Instead of the boring management speak uttered by most chief executives we had Anita on hemp ("so useful") umbilical chords (the business is her baby) and "shopping mall terrorism (don't ask). No wonder she and the City never got on. Neither party can have a single clue what the other is talking about.
In her new role as co-chairman we may be seeing even less of Ms Roddick in the Square Mile from now on. This is a shame in some ways but investors in this under-performing company might wonder whether yesterday's management restructure will really change anything.
For a start, Body Shop now looks awfully crowded at the top. We have two executive co-chairman (Gordon and Anita), an executive deputy chairman and a new chief executive. The Roddicks say they will not interfere but is that really likely in an entrepreneurial business where the two founders are both on the board and have a 26 per cent stake?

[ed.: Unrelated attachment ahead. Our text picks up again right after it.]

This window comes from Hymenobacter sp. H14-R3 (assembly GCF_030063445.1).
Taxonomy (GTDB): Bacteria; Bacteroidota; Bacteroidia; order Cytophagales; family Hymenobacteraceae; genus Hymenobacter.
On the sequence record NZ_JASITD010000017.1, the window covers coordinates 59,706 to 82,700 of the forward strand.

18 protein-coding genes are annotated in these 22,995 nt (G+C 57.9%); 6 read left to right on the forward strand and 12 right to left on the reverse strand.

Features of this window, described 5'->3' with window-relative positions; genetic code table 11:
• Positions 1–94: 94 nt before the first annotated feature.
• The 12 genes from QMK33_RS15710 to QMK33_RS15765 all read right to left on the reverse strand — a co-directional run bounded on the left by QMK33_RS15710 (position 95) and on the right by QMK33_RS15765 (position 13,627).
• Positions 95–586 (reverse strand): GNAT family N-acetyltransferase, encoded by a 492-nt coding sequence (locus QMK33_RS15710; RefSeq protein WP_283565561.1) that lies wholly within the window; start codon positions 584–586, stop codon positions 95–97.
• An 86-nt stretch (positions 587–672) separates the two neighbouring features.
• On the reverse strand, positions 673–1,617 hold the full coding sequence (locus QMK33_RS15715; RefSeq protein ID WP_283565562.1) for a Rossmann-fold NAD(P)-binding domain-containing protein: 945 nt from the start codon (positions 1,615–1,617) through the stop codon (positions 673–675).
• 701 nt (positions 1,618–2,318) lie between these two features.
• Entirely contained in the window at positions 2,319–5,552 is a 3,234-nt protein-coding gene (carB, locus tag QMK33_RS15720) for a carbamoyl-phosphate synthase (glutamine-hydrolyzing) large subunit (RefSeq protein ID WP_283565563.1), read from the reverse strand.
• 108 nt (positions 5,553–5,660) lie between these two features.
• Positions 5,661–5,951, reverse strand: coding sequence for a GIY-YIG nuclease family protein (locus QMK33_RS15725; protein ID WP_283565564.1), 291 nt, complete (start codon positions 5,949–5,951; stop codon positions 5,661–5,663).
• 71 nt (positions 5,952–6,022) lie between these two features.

All this is not to say that changes were not necessary if Body Shop is to remain a public company. It has become increasingly clear that the existing management does not have the range of skills to manage an empire that takes in manufacturing and retailing and sprawls across continents. Manufacturing will now be reviewed and the US business is being placed under a joint venture. More changes will follow. Body Shop could eventually end up as more of a brand manager, like Virgin, than an operator of stores, factories and so on.
Unfortunately, none of this resolves the core issue of ownership. The Roddicks say they abandoned plans to take Body Shop private three years ago because they did not want to swap one set of landlords (brokers and investors) for another (bankers looking after their mezzanine finance). What they have now is an uneasy compromise. They remain a quoted PLC, but everyone knows they don't feel comfortable with it. Not a happy state of affairs.Reuse content